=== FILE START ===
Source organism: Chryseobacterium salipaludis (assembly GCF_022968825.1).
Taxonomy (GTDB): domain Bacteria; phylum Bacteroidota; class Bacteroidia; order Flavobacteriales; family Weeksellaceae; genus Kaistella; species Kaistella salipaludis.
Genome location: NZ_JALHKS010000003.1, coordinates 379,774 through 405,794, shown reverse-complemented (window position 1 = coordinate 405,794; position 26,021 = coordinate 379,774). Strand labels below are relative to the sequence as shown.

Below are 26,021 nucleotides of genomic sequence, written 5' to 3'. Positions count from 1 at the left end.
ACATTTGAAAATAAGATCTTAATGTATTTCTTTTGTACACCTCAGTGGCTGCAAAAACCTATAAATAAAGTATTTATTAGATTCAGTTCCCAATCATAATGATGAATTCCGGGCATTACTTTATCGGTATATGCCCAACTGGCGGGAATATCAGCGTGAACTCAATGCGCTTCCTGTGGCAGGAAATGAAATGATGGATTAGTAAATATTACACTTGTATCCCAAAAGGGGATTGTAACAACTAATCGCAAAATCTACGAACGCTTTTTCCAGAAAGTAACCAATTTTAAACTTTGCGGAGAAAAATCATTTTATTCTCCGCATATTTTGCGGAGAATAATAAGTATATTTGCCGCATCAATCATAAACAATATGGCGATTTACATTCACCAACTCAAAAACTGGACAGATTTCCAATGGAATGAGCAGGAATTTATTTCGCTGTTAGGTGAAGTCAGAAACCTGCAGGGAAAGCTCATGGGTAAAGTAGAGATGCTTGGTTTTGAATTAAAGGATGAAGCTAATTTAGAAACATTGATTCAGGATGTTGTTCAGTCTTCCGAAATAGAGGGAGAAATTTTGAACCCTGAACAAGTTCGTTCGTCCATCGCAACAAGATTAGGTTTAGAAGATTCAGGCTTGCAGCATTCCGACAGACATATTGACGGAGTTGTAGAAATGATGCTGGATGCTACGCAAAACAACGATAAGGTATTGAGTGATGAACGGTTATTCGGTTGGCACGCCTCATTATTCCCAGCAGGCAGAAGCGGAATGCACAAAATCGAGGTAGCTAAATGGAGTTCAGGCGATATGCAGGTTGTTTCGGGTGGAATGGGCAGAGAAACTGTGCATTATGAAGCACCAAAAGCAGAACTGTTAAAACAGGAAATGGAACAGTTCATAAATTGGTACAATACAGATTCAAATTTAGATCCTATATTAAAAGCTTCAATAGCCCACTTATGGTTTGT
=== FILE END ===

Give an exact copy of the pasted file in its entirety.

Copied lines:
Source organism: Chryseobacterium salipaludis (assembly GCF_022968825.1).
Taxonomy (GTDB): domain Bacteria; phylum Bacteroidota; class Bacteroidia; order Flavobacteriales; family Weeksellaceae; genus Kaistella; species Kaistella salipaludis.
Genome location: NZ_JALHKS010000003.1, coordinates 379,774 through 405,794, shown reverse-complemented (window position 1 = coordinate 405,794; position 26,021 = coordinate 379,774). Strand labels below are relative to the sequence as shown.

Below are 26,021 nucleotides of genomic sequence, written 5' to 3'. Positions count from 1 at the left end.
ACATTTGAAAATAAGATCTTAATGTATTTCTTTTGTACACCTCAGTGGCTGCAAAAACCTATAAATAAAGTATTTATTAGATTCAGTTCCCAATCATAATGATGAATTCCGGGCATTACTTTATCGGTATATGCCCAACTGGCGGGAATATCAGCGTGAACTCAATGCGCTTCCTGTGGCAGGAAATGAAATGATGGATTAGTAAATATTACACTTGTATCCCAAAAGGGGATTGTAACAACTAATCGCAAAATCTACGAACGCTTTTTCCAGAAAGTAACCAATTTTAAACTTTGCGGAGAAAAATCATTTTATTCTCCGCATATTTTGCGGAGAATAATAAGTATATTTGCCGCATCAATCATAAACAATATGGCGATTTACATTCACCAACTCAAAAACTGGACAGATTTCCAATGGAATGAGCAGGAATTTATTTCGCTGTTAGGTGAAGTCAGAAACCTGCAGGGAAAGCTCATGGGTAAAGTAGAGATGCTTGGTTTTGAATTAAAGGATGAAGCTAATTTAGAAACATTGATTCAGGATGTTGTTCAGTCTTCCGAAATAGAGGGAGAAATTTTGAACCCTGAACAAGTTCGTTCGTCCATCGCAACAAGATTAGGTTTAGAAGATTCAGGCTTGCAGCATTCCGACAGACATATTGACGGAGTTGTAGAAATGATGCTGGATGCTACGCAAAACAACGATAAGGTATTGAGTGATGAACGGTTATTCGGTTGGCACGCCTCATTATTCCCAGCAGGCAGAAGCGGAATGCACAAAATCGAGGTAGCTAAATGGAGTTCAGGCGATATGCAGGTTGTTTCGGGTGGAATGGGCAGAGAAACTGTGCATTATGAAGCACCAAAAGCAGAACTGTTAAAACAGGAAATGGAACAGTTCATAAATTGGTACAATACAGATTCAAATTTAGATCCTATATTAAAAGCTTCAATAGCCCACTTATGGTTTGT